Can you use VMware ESXi in a home or small office environment? In short, absolutely! What started out as a simple experiment to help me learn more about VMware ESX has now turned into a full blown experiment running my current Windows Home Server setup, along with two Linux servers used for an online FEAR Combat gaming server (for the kids of course) and a private WordPress website development environment.
In summary, it all works extremely well on a single low cost Dell server and I am now able to create and tear down “server sandboxes” right next to my “leave alone” server setups (i.e. Windows Home Server) given the relative ease with which I can now create new virtual servers. More experimentation is necessary to get to streaming high definition videos which seem to struggle, but standard resolution and audio seem to work fine so far. This certainly seems like virtual servers are now well within the reach of the tekinerd and small business operations.
Here’s what I now have running after a few weeks of learning and experimenting:
- Dell T110 server (2x 160G drives in my particular setup), 2G DRAM (~$399 special at Dell)
- VIA Artigo A2000 for the iSCSI storage box with 2x WD 500G drives (~$350 all in)
(Note – the other Artigo shown in the picture is running the dedicated server for the Earthquake monitor project)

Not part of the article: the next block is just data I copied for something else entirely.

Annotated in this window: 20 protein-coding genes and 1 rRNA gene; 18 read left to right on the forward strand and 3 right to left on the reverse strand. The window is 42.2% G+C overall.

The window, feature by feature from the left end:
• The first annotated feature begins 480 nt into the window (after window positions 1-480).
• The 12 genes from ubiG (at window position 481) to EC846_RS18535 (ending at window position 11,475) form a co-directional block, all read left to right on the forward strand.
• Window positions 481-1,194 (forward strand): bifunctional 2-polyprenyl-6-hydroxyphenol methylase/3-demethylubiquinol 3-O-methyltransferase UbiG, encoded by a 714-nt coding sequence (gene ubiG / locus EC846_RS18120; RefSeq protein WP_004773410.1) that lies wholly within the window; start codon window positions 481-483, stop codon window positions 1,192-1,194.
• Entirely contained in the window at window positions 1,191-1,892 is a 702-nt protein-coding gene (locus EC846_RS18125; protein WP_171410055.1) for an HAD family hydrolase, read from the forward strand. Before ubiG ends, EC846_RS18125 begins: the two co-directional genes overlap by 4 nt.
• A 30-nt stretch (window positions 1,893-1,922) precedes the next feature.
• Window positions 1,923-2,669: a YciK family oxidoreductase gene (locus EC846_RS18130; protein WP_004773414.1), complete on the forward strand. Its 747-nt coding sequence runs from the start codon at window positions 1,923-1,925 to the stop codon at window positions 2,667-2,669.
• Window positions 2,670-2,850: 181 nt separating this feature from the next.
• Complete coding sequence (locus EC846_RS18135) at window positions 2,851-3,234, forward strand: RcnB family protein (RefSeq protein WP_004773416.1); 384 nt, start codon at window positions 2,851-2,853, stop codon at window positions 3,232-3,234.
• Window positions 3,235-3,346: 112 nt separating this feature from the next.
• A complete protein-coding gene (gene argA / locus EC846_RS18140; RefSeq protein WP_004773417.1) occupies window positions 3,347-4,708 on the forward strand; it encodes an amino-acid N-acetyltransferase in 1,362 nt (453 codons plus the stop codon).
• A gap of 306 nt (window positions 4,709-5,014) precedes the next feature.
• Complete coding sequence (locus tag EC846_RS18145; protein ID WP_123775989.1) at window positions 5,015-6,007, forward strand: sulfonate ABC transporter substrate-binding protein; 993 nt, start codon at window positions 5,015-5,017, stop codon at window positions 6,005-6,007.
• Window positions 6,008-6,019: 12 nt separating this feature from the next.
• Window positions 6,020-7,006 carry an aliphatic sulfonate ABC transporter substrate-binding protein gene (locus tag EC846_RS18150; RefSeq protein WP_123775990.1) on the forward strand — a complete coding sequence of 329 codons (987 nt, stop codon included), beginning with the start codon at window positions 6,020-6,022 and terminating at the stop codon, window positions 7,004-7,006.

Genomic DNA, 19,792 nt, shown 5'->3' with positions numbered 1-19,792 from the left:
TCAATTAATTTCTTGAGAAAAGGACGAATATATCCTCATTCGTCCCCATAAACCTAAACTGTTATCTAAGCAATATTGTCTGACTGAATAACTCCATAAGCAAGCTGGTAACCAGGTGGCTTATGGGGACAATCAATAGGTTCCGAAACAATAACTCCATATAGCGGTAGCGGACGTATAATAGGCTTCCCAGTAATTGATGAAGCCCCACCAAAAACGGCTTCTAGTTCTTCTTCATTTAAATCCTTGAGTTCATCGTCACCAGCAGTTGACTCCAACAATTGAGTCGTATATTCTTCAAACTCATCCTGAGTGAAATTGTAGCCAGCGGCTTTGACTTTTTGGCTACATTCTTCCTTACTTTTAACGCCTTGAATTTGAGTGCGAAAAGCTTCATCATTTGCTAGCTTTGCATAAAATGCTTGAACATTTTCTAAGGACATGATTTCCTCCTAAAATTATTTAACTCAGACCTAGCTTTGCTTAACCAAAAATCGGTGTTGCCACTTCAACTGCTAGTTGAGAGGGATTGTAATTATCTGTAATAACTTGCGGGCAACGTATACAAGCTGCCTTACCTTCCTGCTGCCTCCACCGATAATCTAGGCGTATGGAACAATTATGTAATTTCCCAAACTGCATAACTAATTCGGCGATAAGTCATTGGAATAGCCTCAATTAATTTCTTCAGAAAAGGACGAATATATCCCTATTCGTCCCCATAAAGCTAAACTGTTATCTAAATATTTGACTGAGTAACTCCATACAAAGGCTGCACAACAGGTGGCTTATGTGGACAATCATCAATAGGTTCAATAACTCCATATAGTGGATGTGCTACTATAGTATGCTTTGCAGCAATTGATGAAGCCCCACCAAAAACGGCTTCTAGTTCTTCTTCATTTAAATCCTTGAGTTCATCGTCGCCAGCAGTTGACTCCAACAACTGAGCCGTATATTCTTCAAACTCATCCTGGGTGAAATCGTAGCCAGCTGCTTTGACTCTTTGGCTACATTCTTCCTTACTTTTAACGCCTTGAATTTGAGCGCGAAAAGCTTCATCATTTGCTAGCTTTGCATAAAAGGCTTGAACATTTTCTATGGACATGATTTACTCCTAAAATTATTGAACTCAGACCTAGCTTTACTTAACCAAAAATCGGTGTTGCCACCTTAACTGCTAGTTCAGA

- Dell: VMware ESXi v4 (free download from VMware)
- Dell: Client OS#1: Microsoft Windows Home Server ($99)
- Dell: Client OS#2: OpenSUSE 11.2 ($0) setup as a FEAR Combat Server ($0)
- Dell: Client OS#3: OpenSUSE 11.2 ($0) setup as a WordPress Development Server ($0)
- VIA Artigo A2000: Openfiler v2.3 ($0) configured with 2 iSCSI targets (317G + 465G available)
- Laptop: VMware vSphere Client software ($0)
Setting Up the VMware Host Environment
This was relatively straight forward. The ESX software was downloaded as an ISO image file from VMware who emailed a free license key, which I burnt to a DVD and loaded onto the Dell T110. This took very little time and pretty much self-configured. The only change I made directly on the Dell ESX installation was to change the VMware management IP address to a static one vs. one assigned by my home router automatically. Once complete, I downloaded the also free vSphere client software onto my laptop, installed it and made sure I could log into the VMware ESX host over the LAN. This required I knew the IP address of the ESX server running on the Dell which was displayed clearly on the Dell VGA screen directly attached (Dell’s T110 built in remote server capability, iDraq, for this price doesn’t support console redirection as with the SuperMicro reviewed here). This was the last time I needed a monitor on my Dell. Once up and running, the vSphere console allowed me to view the hardware configuration, create virtual server setsups, carve out the various memory and hard drive resources on the Dell and also allowed me to remotely install the operating systems required for the next phase.